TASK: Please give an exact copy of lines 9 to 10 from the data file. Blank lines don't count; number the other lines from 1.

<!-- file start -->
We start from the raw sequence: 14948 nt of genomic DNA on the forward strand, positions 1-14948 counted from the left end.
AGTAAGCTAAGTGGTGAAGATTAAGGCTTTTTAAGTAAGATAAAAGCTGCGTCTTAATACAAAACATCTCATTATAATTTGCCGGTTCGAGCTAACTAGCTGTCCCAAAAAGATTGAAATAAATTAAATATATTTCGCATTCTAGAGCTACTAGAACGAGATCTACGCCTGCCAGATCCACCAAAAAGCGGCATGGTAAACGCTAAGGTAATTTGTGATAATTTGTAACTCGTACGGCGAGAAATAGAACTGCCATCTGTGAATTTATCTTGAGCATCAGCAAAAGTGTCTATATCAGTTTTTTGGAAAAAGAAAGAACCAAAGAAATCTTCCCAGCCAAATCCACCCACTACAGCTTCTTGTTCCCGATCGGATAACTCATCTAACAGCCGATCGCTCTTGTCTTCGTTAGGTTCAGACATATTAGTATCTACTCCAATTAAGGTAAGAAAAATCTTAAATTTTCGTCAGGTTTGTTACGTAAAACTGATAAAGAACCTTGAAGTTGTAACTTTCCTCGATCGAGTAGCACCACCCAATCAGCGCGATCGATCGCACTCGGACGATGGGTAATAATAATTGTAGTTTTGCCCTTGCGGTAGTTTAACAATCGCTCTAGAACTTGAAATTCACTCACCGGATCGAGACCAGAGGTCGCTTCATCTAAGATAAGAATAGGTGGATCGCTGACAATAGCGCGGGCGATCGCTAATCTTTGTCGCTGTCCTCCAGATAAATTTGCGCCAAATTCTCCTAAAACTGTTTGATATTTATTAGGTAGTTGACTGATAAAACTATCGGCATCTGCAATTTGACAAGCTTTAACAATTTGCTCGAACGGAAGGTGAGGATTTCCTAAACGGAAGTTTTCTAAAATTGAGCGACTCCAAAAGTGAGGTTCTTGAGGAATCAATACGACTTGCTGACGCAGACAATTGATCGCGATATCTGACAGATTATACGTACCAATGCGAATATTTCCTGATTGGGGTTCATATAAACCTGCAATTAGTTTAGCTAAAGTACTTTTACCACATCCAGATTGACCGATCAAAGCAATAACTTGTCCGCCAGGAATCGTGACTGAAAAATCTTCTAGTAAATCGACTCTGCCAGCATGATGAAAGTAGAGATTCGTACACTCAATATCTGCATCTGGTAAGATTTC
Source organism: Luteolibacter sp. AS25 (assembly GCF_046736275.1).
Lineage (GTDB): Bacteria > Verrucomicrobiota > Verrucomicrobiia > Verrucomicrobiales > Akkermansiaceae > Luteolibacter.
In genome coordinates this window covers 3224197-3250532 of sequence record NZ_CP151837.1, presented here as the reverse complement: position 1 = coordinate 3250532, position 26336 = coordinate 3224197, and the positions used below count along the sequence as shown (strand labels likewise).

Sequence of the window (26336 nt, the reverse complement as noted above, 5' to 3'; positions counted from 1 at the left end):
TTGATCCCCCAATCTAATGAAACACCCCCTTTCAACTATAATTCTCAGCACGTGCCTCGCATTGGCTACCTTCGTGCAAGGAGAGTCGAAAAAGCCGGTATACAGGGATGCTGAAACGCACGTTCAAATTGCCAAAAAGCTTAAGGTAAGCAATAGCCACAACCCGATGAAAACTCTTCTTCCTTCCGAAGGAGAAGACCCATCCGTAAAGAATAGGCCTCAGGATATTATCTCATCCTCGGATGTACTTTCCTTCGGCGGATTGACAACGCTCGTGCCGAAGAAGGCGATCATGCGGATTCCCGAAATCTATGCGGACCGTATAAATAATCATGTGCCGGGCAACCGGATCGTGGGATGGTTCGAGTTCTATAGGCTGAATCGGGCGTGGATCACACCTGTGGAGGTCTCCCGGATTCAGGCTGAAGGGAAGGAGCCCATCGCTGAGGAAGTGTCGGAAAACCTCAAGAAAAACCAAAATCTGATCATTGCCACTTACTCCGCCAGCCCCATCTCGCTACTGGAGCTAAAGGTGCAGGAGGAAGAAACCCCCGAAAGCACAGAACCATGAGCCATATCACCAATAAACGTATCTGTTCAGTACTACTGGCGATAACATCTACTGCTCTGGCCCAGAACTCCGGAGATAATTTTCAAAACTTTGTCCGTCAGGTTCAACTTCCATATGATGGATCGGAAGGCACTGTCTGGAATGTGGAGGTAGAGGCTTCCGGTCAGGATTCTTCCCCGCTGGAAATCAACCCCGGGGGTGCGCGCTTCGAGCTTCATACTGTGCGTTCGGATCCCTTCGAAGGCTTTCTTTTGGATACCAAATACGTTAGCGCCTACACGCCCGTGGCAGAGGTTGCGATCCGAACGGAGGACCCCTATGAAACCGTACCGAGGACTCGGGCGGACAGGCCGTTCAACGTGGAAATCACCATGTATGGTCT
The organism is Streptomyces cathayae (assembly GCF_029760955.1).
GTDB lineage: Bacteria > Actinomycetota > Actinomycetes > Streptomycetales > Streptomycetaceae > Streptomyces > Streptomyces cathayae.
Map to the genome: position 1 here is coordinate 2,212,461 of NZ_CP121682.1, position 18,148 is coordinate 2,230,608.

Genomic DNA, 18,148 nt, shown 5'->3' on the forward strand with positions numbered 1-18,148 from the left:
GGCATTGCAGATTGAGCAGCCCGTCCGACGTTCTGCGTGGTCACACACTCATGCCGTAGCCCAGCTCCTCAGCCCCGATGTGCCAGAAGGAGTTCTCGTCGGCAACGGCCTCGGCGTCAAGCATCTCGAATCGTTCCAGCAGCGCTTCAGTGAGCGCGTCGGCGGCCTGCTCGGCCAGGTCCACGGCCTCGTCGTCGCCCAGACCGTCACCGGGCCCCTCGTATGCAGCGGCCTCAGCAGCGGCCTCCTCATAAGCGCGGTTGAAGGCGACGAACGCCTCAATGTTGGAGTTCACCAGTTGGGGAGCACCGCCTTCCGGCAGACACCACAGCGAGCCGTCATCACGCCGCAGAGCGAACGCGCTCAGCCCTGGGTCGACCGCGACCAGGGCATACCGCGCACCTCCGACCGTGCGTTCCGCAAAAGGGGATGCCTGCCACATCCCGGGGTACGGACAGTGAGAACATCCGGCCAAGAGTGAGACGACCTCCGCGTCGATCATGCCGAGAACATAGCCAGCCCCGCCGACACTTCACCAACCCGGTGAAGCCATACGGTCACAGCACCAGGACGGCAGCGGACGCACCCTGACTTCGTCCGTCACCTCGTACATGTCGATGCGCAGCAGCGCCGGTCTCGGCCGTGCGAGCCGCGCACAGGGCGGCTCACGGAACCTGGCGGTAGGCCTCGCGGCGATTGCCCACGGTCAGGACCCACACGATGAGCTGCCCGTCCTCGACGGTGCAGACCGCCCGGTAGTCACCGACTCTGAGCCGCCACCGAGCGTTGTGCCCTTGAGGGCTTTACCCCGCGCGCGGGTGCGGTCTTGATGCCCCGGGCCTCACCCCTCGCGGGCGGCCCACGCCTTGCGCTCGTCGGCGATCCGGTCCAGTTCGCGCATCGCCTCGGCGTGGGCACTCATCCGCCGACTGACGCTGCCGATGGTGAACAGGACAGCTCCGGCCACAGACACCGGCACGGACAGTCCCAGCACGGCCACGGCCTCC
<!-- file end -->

GTDB lineage: Bacteria > Actinomycetota > Actinomycetes > Streptomycetales > Streptomycetaceae > Streptomyces > Streptomyces cathayae.
Map to the genome: position 1 here is coordinate 2,212,461 of NZ_CP121682.1, position 18,148 is coordinate 2,230,608.